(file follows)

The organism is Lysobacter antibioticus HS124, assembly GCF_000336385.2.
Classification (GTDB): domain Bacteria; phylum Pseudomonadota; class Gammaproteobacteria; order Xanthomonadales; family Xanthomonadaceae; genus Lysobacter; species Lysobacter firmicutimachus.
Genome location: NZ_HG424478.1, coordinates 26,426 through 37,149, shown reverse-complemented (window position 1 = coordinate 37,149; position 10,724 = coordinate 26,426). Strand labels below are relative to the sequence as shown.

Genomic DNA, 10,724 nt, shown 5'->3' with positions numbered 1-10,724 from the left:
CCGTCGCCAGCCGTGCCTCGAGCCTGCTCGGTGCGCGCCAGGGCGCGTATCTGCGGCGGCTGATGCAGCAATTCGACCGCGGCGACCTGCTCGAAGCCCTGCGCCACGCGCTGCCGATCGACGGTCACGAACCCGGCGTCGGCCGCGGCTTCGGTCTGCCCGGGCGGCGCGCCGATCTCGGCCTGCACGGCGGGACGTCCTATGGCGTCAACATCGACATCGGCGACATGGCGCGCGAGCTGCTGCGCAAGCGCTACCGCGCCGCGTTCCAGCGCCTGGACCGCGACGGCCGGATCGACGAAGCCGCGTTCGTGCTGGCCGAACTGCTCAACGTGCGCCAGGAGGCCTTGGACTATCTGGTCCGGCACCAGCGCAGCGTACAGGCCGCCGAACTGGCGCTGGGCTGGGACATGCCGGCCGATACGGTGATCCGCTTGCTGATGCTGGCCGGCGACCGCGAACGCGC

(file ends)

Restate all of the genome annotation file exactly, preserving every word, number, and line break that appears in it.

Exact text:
The organism is Lysobacter antibioticus HS124, assembly GCF_000336385.2.
Classification (GTDB): domain Bacteria; phylum Pseudomonadota; class Gammaproteobacteria; order Xanthomonadales; family Xanthomonadaceae; genus Lysobacter; species Lysobacter firmicutimachus.
Genome location: NZ_HG424478.1, coordinates 26,426 through 37,149, shown reverse-complemented (window position 1 = coordinate 37,149; position 10,724 = coordinate 26,426). Strand labels below are relative to the sequence as shown.

Genomic DNA, 10,724 nt, shown 5'->3' with positions numbered 1-10,724 from the left:
CCGTCGCCAGCCGTGCCTCGAGCCTGCTCGGTGCGCGCCAGGGCGCGTATCTGCGGCGGCTGATGCAGCAATTCGACCGCGGCGACCTGCTCGAAGCCCTGCGCCACGCGCTGCCGATCGACGGTCACGAACCCGGCGTCGGCCGCGGCTTCGGTCTGCCCGGGCGGCGCGCCGATCTCGGCCTGCACGGCGGGACGTCCTATGGCGTCAACATCGACATCGGCGACATGGCGCGCGAGCTGCTGCGCAAGCGCTACCGCGCCGCGTTCCAGCGCCTGGACCGCGACGGCCGGATCGACGAAGCCGCGTTCGTGCTGGCCGAACTGCTCAACGTGCGCCAGGAGGCCTTGGACTATCTGGTCCGGCACCAGCGCAGCGTACAGGCCGCCGAACTGGCGCTGGGCTGGGACATGCCGGCCGATACGGTGATCCGCTTGCTGATGCTGGCCGGCGACCGCGAACGCGC